- North Dakota Sen. Heidi Heitkamp is widely considered the most vulnerable incumbent in 2018
- Heitkamp’s challenger, GOP Rep. Kevin Cramer, enjoys statewide popularity and double-digit leads in polls
- President Trump’s 52 percent approval rating in North Dakota is expected to be a net positive for Cramer
Republican’s narrow 51-seat majority in the U.S. Senate has looked dicey at times during President Donald J. Trump’s first two years in office, but recent events and a favorable electoral map are making it increasingly likely that the GOP’s majority will hold, if not increase, in the 2018 midterms.
One of the strongest indicators of this is the contest for U.S. Senate in North Dakota, where Democratic incumbent Heidi Heitkamp is facing Republican Congressman Kevin Cramer. Senate Democrats are defending 10 seats in states Trump won in 2016 (many by large margins), and as Election Day nears, their hold in North Dakota is looking exceptionally vulnerable.
Analysts and news outlets consistently rank Heitkamp’s senate seat as among the most likely to flip parties. This is largely due to the fact that Cramer, as the state’s lone representative in the U.S. House since 2012, already has an established statewide presence. It’s also significant that Trump won North Dakota with a decisive 63 percent of the vote in 2016 compared to only 27 percent for Hillary Clinton.
Further complicating matters for Heitkamp’s reelection bid is that she voted against Trump’s nomination of Brett Kavanaugh to the U.S. Supreme Court. She released a video in which she personally explained her vote and why she believed Kavanaugh was unfit for office, but it is unlikely to sit well with many of her conservative-leaning constituents in the state and may inspire them to support a candidate more aligned with the president who will not exhibit as many of Heitkamp’s self-described “independent” characteristics.
Further complicating the subject, Heitkamp made a major blunder when she released a campaign ad misidentifying victims of sexual assault, domestic violence, and rape. She quickly apologized, but the damage had been done, and several women listed in ad criticized her, as well as Cramer.
“I don’t think there’s any question that Sen. Heitkamp and I both care deeply about people who have been assaulted,” Cramer told local news station KVRR last week, “but when it becomes a weapon in a political campaign, it does tend to diminish I think the real pain and we need to be very careful how we deal with it. We’re all going to make mistakes. She made a really big one.”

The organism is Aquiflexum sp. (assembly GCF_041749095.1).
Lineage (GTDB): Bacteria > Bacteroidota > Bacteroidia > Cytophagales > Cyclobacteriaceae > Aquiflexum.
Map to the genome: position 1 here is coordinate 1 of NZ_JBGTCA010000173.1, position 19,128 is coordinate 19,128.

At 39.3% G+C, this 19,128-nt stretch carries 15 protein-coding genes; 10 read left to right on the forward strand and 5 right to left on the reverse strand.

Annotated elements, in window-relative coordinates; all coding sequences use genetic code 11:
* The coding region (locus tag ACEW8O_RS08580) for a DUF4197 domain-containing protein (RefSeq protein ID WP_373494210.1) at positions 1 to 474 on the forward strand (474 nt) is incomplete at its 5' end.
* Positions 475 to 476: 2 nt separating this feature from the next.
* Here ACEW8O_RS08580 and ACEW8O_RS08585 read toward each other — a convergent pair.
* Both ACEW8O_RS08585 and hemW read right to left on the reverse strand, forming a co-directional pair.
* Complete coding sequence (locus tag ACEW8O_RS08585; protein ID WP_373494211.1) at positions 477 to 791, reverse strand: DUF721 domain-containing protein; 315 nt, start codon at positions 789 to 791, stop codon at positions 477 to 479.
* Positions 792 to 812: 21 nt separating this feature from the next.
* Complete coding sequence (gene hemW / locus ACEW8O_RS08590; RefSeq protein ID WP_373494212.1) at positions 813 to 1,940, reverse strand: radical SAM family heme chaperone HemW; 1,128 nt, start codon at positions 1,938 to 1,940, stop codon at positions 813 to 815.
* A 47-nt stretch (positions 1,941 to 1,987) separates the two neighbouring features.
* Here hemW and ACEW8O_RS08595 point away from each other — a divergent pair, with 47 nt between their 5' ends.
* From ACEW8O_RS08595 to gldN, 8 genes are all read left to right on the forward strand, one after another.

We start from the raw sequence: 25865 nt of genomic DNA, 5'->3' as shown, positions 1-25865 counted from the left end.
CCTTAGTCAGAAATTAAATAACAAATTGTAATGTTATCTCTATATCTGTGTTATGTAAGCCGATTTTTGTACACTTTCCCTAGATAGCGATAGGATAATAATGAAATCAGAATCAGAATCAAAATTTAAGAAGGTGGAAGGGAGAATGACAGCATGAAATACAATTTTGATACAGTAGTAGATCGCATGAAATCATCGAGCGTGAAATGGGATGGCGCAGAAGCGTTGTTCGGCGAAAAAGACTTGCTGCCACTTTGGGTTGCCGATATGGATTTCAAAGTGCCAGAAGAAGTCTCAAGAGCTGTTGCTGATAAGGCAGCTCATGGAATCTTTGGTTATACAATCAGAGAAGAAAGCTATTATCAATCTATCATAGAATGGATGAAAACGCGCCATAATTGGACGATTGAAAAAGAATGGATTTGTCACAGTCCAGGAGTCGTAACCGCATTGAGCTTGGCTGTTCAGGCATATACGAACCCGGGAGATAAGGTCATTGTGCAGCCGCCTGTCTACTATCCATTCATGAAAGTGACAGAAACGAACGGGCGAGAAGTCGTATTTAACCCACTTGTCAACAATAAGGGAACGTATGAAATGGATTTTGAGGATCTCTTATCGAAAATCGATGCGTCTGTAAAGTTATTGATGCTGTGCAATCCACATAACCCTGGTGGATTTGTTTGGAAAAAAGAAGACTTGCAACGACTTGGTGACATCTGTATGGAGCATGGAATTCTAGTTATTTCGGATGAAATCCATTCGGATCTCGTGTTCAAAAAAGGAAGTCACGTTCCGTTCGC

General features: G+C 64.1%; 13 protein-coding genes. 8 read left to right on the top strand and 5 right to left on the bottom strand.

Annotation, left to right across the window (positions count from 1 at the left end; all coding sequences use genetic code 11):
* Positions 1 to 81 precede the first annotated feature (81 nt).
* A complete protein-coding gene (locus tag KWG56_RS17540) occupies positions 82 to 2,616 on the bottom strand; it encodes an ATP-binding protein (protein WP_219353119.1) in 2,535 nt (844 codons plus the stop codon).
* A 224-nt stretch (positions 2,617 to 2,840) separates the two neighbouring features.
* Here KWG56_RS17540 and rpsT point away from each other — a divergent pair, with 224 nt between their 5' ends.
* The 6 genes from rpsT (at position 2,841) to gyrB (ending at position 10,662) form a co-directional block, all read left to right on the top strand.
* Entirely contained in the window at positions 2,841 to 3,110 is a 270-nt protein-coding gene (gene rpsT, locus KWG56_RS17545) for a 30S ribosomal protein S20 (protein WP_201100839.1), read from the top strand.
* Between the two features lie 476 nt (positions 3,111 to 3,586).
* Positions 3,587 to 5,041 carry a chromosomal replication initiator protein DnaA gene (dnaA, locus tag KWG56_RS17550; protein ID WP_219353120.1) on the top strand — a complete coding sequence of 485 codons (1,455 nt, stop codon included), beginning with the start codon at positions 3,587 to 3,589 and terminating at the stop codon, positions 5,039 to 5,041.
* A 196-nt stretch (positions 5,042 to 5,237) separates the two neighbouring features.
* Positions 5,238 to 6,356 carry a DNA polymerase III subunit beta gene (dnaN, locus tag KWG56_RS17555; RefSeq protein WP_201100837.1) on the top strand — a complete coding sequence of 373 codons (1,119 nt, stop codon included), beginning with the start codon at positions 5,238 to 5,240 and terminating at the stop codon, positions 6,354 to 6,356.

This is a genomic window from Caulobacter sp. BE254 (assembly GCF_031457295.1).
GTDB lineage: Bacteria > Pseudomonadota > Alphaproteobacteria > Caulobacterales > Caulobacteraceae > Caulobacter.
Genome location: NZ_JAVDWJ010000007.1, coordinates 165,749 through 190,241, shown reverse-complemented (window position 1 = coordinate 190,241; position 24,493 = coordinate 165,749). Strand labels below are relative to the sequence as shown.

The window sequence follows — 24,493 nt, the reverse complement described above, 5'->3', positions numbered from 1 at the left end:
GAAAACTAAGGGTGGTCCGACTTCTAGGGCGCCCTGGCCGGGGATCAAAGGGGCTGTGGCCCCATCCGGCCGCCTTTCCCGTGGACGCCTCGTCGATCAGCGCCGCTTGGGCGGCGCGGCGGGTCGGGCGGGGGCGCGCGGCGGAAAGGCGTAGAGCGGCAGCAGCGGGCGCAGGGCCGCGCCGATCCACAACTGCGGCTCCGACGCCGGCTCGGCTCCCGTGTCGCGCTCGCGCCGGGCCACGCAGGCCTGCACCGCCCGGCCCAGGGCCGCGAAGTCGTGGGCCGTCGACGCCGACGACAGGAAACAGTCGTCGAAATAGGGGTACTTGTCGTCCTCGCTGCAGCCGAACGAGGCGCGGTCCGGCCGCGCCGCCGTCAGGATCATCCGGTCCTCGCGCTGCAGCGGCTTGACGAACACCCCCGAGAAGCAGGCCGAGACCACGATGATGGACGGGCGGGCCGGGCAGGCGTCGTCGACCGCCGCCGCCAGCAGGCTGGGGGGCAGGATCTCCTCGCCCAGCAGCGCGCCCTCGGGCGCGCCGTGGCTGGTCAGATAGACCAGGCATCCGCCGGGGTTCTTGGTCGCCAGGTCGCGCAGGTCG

In spite of this, there appears to be a consensus that both Heitkamp and Cramer are strong candidates. Cramer even admitted Heitkamp’s likability in one of his campaign ads and has said that voters would probably like to vote for both of them if they could. Heitkamp enjoys a solid approval rating in the state, 47 to 43 percent, and may have an edge on a few specific issues such as health care, where her support for protection of preexisting conditions stands in contrast to Cramer’s past votes.
“I didn’t go to the Senate to take ‘symbolic votes’ – especially not on an issue as important as health care,” Heitkamp wrote in a recent op-ed in the Bismarck Tribune. “North Dakotans elected me to find solutions. . . If you’re concerned about health care and looking for a leader who’ll work across the aisle to protect families and bring costs down, I’m humbly asking for your vote on Nov. 6.”
As the race nears the finish line, Heitkamp’s campaign is doubling down on her record of working across the aisle while not being beholden to president Trump’s agenda.
“He is all in on the president,” Heitkamp said of Cramer in their final debate, “and I’m all in on North Dakota.”
North Dakota’s demographics, however, are looking increasingly difficult for Heitkamp to overcome. Cramer’s enthusiastic support for the president appears that it will be a net positive for his campaign given Trump’s 52 to 44 percent approval rating in North Dakota. His campaign has sought to capitalize on this, releasing an ad showing Trump criticizing Heitkamp’s support for sanctuary cities and opposition to tax cuts.
“(Cramer’s) trying to argue that it’s a Republican state, and because they have both served in Congress for six years, voters have two records to compare,” said Simone Pathé, senior political reporter at Roll Call. “He’s argued that the state went for Trump, and that the state’s other senator, John Hoven, is a Republican, therefore voters are clearly seeking Republican representation.”
This simple calculus appears to be paying off, as RealClearPolitics’ average of recent polls show Cramer with a lead of more than 12 percent.
Image Credit: U.S. Department of Agriculture/Public domain
Andrew Collins cut his teeth in politics as a congressional campaign staffer during the 2012 election. Since then he has worked in Washington, D.C. as the digital media manager and as a staff writer at the Franklin Center for Government & Public Integrity, and is a recent graduate of the Trinity Fellows Academy (class of ’17). His work has appeared in Politico, US News & World Report, The Chicago Tribune, The Daily Caller, and The Hill. He lives in Seattle, WA.